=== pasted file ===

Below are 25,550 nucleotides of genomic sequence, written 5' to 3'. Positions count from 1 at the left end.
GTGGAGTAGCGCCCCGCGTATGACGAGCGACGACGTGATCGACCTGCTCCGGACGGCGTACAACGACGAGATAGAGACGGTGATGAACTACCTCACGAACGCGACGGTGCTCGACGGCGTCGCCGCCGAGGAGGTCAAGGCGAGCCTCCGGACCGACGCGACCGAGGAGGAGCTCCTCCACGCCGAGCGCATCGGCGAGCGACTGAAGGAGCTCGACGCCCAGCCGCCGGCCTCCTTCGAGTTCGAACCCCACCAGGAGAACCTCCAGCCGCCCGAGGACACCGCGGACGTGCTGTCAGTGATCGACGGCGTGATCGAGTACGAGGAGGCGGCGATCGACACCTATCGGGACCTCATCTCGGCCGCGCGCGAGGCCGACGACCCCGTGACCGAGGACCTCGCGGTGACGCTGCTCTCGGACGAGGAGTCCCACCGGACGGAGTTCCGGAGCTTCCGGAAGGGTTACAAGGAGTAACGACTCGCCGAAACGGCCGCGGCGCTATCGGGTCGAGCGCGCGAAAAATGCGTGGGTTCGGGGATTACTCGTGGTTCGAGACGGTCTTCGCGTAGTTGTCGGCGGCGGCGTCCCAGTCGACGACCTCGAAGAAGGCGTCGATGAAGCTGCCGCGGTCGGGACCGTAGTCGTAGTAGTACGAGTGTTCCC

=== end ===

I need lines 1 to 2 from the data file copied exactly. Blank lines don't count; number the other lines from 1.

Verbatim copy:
Below are 25,550 nucleotides of genomic sequence, written 5' to 3'. Positions count from 1 at the left end.
GTGGAGTAGCGCCCCGCGTATGACGAGCGACGACGTGATCGACCTGCTCCGGACGGCGTACAACGACGAGATAGAGACGGTGATGAACTACCTCACGAACGCGACGGTGCTCGACGGCGTCGCCGCCGAGGAGGTCAAGGCGAGCCTCCGGACCGACGCGACCGAGGAGGAGCTCCTCCACGCCGAGCGCATCGGCGAGCGACTGAAGGAGCTCGACGCCCAGCCGCCGGCCTCCTTCGAGTTCGAACCCCACCAGGAGAACCTCCAGCCGCCCGAGGACACCGCGGACGTGCTGTCAGTGATCGACGGCGTGATCGAGTACGAGGAGGCGGCGATCGACACCTATCGGGACCTCATCTCGGCCGCGCGCGAGGCCGACGACCCCGTGACCGAGGACCTCGCGGTGACGCTGCTCTCGGACGAGGAGTCCCACCGGACGGAGTTCCGGAGCTTCCGGAAGGGTTACAAGGAGTAACGACTCGCCGAAACGGCCGCGGCGCTATCGGGTCGAGCGCGCGAAAAATGCGTGGGTTCGGGGATTACTCGTGGTTCGAGACGGTCTTCGCGTAGTTGTCGGCGGCGGCGTCCCAGTCGACGACCTCGAAGAAGGCGTCGATGAAGCTGCCGCGGTCGGGACCGTAGTCGTAGTAGTACGAGTGTTCCC